Nation in brief: Murderer’s gun offered on Internet
The gun purportedly used by executed killer Gary Gilmore to commit his crimes is being offered for sale on a murder collectibles auction site for a minimum bid of $1 million.
The owner put the .22-caliber Browning pistol on murderauction.com Wednesday with a description reading: “The actual pistol used by Gary Gilmore for two murders. Absolute documentation.”
Gilmore was the first person in the country executed after a Supreme Court decision allowed states to restore the death penalty in 1976 after a 10-year moratorium. He was executed by a Utah firing squad in 1977 for the shooting death of a motel clerk.
After the Gilmore case was closed, authorities returned the pistol to the owner of the Spanish Fork gun store where Gilmore had stolen it. Dennis Stilson, a bail bondsman in Spanish Fork, said he bought the gun from the store owner in 2002. He wouldn’t say how much he paid.
The auction ends Wednesday. As of Thursday night, there were no bids.
Religious leaders quitting committee
Nearly all the religious leaders serving on a committee created by the Bush-Clinton Katrina Fund to disburse money to churches destroyed by Hurricane Katrina have quit their posts, claiming their advice was ignored.
Four out of nine board members confirmed their resignations on Thursday. Last week, two others – Bishop T.D. Jakes, the prominent Dallas megachurch pastor, and the Rev. William H. Gray III, former president of the United Negro College Fund – resigned as co-chairs. Gray and Jakes say they have received the resignation letter of a seventh board member.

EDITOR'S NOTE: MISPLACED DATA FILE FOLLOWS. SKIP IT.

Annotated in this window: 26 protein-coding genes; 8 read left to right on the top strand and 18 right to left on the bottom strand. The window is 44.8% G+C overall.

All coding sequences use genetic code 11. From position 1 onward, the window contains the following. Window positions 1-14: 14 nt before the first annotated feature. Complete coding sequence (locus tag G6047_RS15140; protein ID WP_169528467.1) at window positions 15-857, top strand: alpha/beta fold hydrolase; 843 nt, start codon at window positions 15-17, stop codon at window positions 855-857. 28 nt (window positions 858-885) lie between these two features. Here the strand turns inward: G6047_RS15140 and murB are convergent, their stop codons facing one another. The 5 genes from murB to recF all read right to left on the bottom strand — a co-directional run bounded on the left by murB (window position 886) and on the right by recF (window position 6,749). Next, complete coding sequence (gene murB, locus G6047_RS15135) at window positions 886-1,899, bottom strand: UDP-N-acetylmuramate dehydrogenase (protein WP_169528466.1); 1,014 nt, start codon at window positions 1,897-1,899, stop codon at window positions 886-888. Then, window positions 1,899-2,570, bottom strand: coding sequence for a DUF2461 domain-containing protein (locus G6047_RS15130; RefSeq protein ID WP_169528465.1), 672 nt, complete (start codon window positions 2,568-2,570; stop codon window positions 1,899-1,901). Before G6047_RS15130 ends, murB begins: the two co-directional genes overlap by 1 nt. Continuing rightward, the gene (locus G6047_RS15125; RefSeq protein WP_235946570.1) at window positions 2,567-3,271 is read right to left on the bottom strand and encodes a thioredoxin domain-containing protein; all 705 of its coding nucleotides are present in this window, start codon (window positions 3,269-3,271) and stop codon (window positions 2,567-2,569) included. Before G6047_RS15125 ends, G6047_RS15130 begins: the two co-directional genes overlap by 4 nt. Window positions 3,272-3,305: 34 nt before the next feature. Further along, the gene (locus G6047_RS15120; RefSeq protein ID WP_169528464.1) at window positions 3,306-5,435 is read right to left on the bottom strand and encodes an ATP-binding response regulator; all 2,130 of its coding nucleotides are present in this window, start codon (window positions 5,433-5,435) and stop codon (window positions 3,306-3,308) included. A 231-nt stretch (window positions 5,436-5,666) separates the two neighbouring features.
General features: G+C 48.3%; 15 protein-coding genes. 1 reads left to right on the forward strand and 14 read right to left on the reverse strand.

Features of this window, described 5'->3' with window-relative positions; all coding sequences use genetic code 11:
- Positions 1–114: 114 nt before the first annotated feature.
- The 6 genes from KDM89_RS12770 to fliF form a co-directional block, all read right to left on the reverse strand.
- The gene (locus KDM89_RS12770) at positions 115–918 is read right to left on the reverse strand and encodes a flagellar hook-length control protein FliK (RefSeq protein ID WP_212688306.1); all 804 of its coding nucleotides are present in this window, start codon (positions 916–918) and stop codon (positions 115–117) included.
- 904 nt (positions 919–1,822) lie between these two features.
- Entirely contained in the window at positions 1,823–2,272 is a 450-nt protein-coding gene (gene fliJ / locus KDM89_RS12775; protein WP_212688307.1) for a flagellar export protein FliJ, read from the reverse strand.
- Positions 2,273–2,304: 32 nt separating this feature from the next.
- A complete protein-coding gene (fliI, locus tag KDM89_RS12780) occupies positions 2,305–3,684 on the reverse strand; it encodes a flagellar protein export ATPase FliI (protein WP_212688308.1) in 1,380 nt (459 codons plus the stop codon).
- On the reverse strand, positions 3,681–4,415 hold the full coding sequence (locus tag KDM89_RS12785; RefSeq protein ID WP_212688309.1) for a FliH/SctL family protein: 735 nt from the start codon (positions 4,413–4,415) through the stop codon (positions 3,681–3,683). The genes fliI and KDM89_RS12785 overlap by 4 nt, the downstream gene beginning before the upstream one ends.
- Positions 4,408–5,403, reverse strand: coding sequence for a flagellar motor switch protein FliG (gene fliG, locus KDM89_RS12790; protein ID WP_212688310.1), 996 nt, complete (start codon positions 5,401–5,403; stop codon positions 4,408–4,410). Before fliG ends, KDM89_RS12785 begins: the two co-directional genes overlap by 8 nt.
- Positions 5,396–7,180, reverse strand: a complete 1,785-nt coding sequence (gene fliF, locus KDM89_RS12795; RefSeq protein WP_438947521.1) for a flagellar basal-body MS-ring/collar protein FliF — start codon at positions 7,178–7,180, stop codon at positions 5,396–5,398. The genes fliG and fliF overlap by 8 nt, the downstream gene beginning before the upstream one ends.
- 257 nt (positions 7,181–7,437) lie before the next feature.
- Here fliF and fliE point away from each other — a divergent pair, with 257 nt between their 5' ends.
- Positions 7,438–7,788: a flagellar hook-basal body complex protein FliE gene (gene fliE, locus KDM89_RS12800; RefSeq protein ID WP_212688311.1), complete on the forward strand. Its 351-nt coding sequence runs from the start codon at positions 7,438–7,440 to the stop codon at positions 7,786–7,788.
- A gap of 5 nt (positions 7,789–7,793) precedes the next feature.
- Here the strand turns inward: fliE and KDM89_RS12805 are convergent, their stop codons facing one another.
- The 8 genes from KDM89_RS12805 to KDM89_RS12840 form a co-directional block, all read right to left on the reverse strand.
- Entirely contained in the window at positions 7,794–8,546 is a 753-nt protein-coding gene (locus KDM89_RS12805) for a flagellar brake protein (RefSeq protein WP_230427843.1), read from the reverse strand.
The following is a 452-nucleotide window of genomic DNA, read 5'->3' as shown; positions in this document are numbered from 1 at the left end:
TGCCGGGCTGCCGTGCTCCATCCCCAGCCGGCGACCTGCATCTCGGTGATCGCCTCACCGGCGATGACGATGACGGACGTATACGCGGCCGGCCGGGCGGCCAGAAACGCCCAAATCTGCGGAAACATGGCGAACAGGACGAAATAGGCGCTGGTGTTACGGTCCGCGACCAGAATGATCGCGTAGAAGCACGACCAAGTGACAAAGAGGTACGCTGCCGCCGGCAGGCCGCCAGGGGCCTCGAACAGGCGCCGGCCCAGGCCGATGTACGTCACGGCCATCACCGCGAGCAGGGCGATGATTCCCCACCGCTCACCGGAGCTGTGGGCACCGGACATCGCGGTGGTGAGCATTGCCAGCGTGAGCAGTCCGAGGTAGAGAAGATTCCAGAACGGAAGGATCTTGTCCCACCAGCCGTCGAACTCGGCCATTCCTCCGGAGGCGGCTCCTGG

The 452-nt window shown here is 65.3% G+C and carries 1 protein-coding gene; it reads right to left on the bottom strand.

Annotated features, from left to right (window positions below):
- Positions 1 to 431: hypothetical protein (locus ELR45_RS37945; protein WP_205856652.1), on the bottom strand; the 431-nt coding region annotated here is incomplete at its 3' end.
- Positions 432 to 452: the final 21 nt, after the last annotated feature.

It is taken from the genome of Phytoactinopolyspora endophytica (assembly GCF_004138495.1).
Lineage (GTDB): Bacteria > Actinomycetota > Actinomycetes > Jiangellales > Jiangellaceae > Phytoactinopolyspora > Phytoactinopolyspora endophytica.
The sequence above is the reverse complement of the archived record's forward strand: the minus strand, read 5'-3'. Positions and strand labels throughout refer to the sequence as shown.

The fund, created in the aftermath of Hurricane Katrina by former Presidents George H.W. Bush and Bill Clinton, has so far raised more than $125 million, of which approximately $20 million was earmarked for rebuilding faith-based organizations. The interfaith advisory committee was charged with determining which were in greatest need.
Hastert admitted into hospital
House Speaker Dennis Hastert was hospitalized Thursday for treatment of a bacterial skin infection.
Hastert was expected to be treated with intravenous antibiotics at Bethesda Naval Hospital through the weekend.
Hastert, 64, discovered the infection on his lower left leg and applied a topical ointment. After a few days, Hastert’s doctor examined the infection at Bethesda and diagnosed it as cellulitis, which can spread rapidly without treatment.
Highway paintball results in death
An SUV carrying high school football players having a paintball fight with teammates in another vehicle flew out of control on a highway and flipped, killing a 17-year-old boy, officials said.
The teens had just left a paintball adventure park Wednesday afternoon after meeting up with other players and coaches from the Jenks High School football team.
Seven of them were speeding down a highway in the two vehicles, shooting paintball pellets at each other, when the SUV crossed the median into oncoming traffic, struck a sign and then flipped several times, the Oklahoma Highway Patrol said.
Garrett Austin Bennett, 17, died on the highway outside Tulsa. Two other teenagers were treated for minor injuries.
“I have seen a lot of horseplay over the past years, but I think this is the first time I have ever seen somebody playing paintball at 75 mph,” said Oklahoma Highway Patrol Lt. Pete Norwood. “The highway is no place to play.”